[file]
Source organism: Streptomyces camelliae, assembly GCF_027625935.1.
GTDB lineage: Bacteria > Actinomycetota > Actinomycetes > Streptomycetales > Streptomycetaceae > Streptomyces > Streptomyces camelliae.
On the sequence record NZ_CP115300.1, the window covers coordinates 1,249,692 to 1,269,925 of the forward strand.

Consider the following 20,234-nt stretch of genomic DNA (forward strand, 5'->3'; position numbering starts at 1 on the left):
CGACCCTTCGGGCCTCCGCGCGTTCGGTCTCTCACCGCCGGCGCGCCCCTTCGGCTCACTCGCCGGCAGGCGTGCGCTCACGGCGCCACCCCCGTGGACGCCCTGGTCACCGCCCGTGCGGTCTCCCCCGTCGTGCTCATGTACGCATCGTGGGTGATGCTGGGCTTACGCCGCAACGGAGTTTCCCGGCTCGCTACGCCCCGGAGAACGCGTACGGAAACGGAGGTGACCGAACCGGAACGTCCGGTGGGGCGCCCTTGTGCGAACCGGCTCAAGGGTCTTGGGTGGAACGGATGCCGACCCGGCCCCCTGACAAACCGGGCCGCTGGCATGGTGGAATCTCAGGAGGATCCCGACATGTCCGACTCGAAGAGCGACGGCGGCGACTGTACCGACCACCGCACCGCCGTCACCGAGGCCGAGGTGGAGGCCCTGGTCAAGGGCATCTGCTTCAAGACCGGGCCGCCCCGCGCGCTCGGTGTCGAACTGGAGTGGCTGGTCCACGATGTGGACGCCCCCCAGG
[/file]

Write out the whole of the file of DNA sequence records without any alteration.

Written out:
Source organism: Streptomyces camelliae, assembly GCF_027625935.1.
GTDB lineage: Bacteria > Actinomycetota > Actinomycetes > Streptomycetales > Streptomycetaceae > Streptomyces > Streptomyces camelliae.
On the sequence record NZ_CP115300.1, the window covers coordinates 1,249,692 to 1,269,925 of the forward strand.

Consider the following 20,234-nt stretch of genomic DNA (forward strand, 5'->3'; position numbering starts at 1 on the left):
CGACCCTTCGGGCCTCCGCGCGTTCGGTCTCTCACCGCCGGCGCGCCCCTTCGGCTCACTCGCCGGCAGGCGTGCGCTCACGGCGCCACCCCCGTGGACGCCCTGGTCACCGCCCGTGCGGTCTCCCCCGTCGTGCTCATGTACGCATCGTGGGTGATGCTGGGCTTACGCCGCAACGGAGTTTCCCGGCTCGCTACGCCCCGGAGAACGCGTACGGAAACGGAGGTGACCGAACCGGAACGTCCGGTGGGGCGCCCTTGTGCGAACCGGCTCAAGGGTCTTGGGTGGAACGGATGCCGACCCGGCCCCCTGACAAACCGGGCCGCTGGCATGGTGGAATCTCAGGAGGATCCCGACATGTCCGACTCGAAGAGCGACGGCGGCGACTGTACCGACCACCGCACCGCCGTCACCGAGGCCGAGGTGGAGGCCCTGGTCAAGGGCATCTGCTTCAAGACCGGGCCGCCCCGCGCGCTCGGTGTCGAACTGGAGTGGCTGGTCCACGATGTGGACGCCCCCCAGG